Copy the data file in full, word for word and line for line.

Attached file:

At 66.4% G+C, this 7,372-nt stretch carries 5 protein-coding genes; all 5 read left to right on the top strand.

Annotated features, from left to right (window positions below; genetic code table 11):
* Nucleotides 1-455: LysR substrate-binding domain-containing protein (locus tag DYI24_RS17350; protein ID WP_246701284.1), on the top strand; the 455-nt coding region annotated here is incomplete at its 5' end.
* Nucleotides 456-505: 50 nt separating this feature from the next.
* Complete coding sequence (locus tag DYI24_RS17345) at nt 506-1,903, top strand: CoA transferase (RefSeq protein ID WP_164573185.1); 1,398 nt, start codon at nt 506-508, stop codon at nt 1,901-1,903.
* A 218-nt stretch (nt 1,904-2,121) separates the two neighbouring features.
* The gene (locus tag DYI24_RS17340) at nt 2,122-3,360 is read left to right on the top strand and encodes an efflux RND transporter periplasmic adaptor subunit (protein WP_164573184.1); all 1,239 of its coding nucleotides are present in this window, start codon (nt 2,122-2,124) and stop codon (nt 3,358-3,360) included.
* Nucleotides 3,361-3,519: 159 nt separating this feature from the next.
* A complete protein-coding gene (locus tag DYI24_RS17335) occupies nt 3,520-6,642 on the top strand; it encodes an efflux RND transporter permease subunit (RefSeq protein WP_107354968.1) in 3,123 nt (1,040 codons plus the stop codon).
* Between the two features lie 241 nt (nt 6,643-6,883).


At 66.4% G+C, this 7,372-nt stretch carries 5 protein-coding genes; all 5 read left to right on the top strand.

Annotated features, from left to right (window positions below; genetic code table 11):
* Nucleotides 1-455: LysR substrate-binding domain-containing protein (locus tag DYI24_RS17350; protein ID WP_246701284.1), on the top strand; the 455-nt coding region annotated here is incomplete at its 5' end.
* Nucleotides 456-505: 50 nt separating this feature from the next.
* Complete coding sequence (locus tag DYI24_RS17345) at nt 506-1,903, top strand: CoA transferase (RefSeq protein ID WP_164573185.1); 1,398 nt, start codon at nt 506-508, stop codon at nt 1,901-1,903.
* A 218-nt stretch (nt 1,904-2,121) separates the two neighbouring features.
* The gene (locus tag DYI24_RS17340) at nt 2,122-3,360 is read left to right on the top strand and encodes an efflux RND transporter periplasmic adaptor subunit (protein WP_164573184.1); all 1,239 of its coding nucleotides are present in this window, start codon (nt 2,122-2,124) and stop codon (nt 3,358-3,360) included.
* Nucleotides 3,361-3,519: 159 nt separating this feature from the next.
* A complete protein-coding gene (locus tag DYI24_RS17335) occupies nt 3,520-6,642 on the top strand; it encodes an efflux RND transporter permease subunit (RefSeq protein WP_107354968.1) in 3,123 nt (1,040 codons plus the stop codon).
* Between the two features lie 241 nt (nt 6,643-6,883).